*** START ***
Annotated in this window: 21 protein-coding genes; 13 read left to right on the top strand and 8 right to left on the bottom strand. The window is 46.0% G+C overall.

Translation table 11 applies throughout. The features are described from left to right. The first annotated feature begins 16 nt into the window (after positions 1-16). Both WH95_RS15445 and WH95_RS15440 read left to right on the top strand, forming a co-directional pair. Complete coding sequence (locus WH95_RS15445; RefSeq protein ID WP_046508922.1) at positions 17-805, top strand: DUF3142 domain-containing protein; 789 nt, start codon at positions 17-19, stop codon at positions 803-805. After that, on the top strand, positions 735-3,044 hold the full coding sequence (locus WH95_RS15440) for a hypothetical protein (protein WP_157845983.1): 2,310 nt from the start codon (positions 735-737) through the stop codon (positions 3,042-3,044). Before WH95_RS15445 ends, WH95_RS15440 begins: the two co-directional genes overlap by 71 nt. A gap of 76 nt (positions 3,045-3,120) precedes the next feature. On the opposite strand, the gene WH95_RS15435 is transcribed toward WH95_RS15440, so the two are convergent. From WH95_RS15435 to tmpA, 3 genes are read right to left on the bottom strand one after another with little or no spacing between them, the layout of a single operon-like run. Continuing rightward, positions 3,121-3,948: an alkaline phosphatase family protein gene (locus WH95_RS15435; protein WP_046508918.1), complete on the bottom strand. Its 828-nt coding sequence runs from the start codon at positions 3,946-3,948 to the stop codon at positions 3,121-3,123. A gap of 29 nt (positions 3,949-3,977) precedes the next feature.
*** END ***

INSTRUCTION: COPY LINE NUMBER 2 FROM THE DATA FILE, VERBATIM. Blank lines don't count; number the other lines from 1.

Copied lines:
Translation table 11 applies throughout. The features are described from left to right. The first annotated feature begins 16 nt into the window (after positions 1-16). Both WH95_RS15445 and WH95_RS15440 read left to right on the top strand, forming a co-directional pair. Complete coding sequence (locus WH95_RS15445; RefSeq protein ID WP_046508922.1) at positions 17-805, top strand: DUF3142 domain-containing protein; 789 nt, start codon at positions 17-19, stop codon at positions 803-805. After that, on the top strand, positions 735-3,044 hold the full coding sequence (locus WH95_RS15440) for a hypothetical protein (protein WP_157845983.1): 2,310 nt from the start codon (positions 735-737) through the stop codon (positions 3,042-3,044). Before WH95_RS15445 ends, WH95_RS15440 begins: the two co-directional genes overlap by 71 nt. A gap of 76 nt (positions 3,045-3,120) precedes the next feature. On the opposite strand, the gene WH95_RS15435 is transcribed toward WH95_RS15440, so the two are convergent. From WH95_RS15435 to tmpA, 3 genes are read right to left on the bottom strand one after another with little or no spacing between them, the layout of a single operon-like run. Continuing rightward, positions 3,121-3,948: an alkaline phosphatase family protein gene (locus WH95_RS15435; protein WP_046508918.1), complete on the bottom strand. Its 828-nt coding sequence runs from the start codon at positions 3,946-3,948 to the stop codon at positions 3,121-3,123. A gap of 29 nt (positions 3,949-3,977) precedes the next feature.